-0.2, -2.22, 0.26, -0.53, -1.59, 0.04, 0.16, -2.66,
-0.21, -0.92, 0.25, -1.36, -1.62, 0.61, -0.2, 0,
1.14, 0.27, -0.64, 2.29, -0.56, -0.59, 0.44, -0.05,
0.56, 0.71, 0.32, -0.38, 0.01, -1.62, 1.74, 0.27, 0.97,
1.22, -0.21, -0.05, 1.15, 1.49, -0.15, 0.05, -0.87,
-0.3, -0.08, 0.5, 0.84, -1.67, 0.69, 0.47, 0.44,
-1.35, -0.24, -1.5, -1.32, -0.08, 0.76, -0.57,
-0.84, -1.11, 1.94, -0.68),

CF01 = c(NA, NA, NA, NA, NA, NA, NA, NA, NA,
NA, NA, NA, NA, NA, NA, NA, NA, NA, NA,
NA, -0.117, -0.211, -0.333, -0.229, -0.272,
-0.243, -0.148, 0.191, -0.263, -0.239, -0.168,
-0.381, -0.512, -0.338, -0.296, 0.067, 0.104,
-0.254, -0.167, -0.526, -0.096, -0.43, 0.013,
-0.438, -0.297, -0.131, -0.098, -0.046, -0.063,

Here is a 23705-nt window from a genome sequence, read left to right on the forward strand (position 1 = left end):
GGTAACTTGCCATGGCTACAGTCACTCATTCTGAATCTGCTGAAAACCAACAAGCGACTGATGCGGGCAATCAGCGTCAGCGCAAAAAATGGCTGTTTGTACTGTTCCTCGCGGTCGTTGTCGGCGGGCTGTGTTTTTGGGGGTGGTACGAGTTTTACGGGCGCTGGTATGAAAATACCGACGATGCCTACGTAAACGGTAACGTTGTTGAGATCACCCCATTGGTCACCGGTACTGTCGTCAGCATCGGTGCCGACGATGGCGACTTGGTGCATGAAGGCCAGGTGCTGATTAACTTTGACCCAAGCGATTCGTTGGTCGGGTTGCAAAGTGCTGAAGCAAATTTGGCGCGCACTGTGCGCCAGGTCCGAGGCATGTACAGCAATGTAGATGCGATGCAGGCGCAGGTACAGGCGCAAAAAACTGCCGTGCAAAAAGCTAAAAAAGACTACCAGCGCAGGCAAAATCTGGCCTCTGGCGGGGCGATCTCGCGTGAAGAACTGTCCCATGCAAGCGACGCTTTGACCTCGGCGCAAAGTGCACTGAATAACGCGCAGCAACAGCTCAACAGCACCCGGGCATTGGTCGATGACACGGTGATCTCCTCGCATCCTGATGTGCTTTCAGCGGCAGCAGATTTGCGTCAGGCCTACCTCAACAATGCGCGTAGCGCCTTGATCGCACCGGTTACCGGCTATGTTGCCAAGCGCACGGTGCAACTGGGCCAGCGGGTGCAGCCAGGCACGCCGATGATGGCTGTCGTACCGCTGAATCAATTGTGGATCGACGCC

-0.194, -0.155, -0.645, -0.603, -0.374, -0.214,
-0.165, -0.509, -0.171, -0.442, -0.468, -0.289,
-0.427, -0.519, -0.454, 0.046, -0.275, -0.401,
-0.542, -0.488, -0.52, -0.018, -0.551, -0.444,
-0.254, -0.286, 0.048, -0.03, -0.015, -0.219,
-0.029, 0.059, 0.007, 0.157, 0.141, -0.035, 0.136,
0.526, 0.113, 0.22, -0.022, -0.173, 0.021, -0.027,
0.261, 0.082, -0.266, -0.284, -0.097, 0.097, -0.06,
0.397, 0.315, 0.302, -0.026, 0.268, -0.111, 0.084,
0.14, -0.073, 0.287, 0.061, 0.035, -0.022, -0.091,
-0.22, -0.021, -0.17, -0.184, 0.121, -0.192,
-0.24, -0.283, -0.003, -0.45, -0.138, -0.143,
0.017, -0.245, 0.003, 0.108, 0.015, -0.219, 0.09,
-0.22, -0.004, -0.178, 0.396, 0.204, 0.342, 0.079,
-0.034, -0.122, -0.24, -0.125, 0.382, 0.072, 0.294,
0.577, 0.4, 0.213, 0.359, 0.074, 0.388, 0.253, 0.167),

IND = c(1, 1, 1, 1, 1, 1, 1, 1, 1, 1, 1, 1, 1, 1, 1, 1, 1, 1, 1,